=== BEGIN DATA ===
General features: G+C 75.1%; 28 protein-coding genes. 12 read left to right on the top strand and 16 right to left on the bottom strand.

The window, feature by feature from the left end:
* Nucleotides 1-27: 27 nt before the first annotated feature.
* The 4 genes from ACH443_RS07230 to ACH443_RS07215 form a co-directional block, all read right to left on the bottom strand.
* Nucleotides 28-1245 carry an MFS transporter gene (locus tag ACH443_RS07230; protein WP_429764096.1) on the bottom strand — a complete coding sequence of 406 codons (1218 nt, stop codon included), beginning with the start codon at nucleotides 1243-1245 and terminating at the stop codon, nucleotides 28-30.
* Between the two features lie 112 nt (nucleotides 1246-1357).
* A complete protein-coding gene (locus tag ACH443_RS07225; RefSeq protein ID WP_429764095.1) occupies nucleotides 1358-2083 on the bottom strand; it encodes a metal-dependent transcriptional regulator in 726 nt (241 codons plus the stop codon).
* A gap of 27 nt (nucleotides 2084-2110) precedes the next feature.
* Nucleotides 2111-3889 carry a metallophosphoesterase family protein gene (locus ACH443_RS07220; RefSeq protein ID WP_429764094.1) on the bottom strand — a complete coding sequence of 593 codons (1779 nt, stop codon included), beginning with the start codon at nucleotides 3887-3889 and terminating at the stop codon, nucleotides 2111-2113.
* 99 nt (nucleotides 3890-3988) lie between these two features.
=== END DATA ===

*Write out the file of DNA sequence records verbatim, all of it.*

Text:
General features: G+C 75.1%; 28 protein-coding genes. 12 read left to right on the top strand and 16 right to left on the bottom strand.

The window, feature by feature from the left end:
* Nucleotides 1-27: 27 nt before the first annotated feature.
* The 4 genes from ACH443_RS07230 to ACH443_RS07215 form a co-directional block, all read right to left on the bottom strand.
* Nucleotides 28-1245 carry an MFS transporter gene (locus tag ACH443_RS07230; protein WP_429764096.1) on the bottom strand — a complete coding sequence of 406 codons (1218 nt, stop codon included), beginning with the start codon at nucleotides 1243-1245 and terminating at the stop codon, nucleotides 28-30.
* Between the two features lie 112 nt (nucleotides 1246-1357).
* A complete protein-coding gene (locus tag ACH443_RS07225; RefSeq protein ID WP_429764095.1) occupies nucleotides 1358-2083 on the bottom strand; it encodes a metal-dependent transcriptional regulator in 726 nt (241 codons plus the stop codon).
* A gap of 27 nt (nucleotides 2084-2110) precedes the next feature.
* Nucleotides 2111-3889 carry a metallophosphoesterase family protein gene (locus ACH443_RS07220; RefSeq protein ID WP_429764094.1) on the bottom strand — a complete coding sequence of 593 codons (1779 nt, stop codon included), beginning with the start codon at nucleotides 3887-3889 and terminating at the stop codon, nucleotides 2111-2113.
* 99 nt (nucleotides 3890-3988) lie between these two features.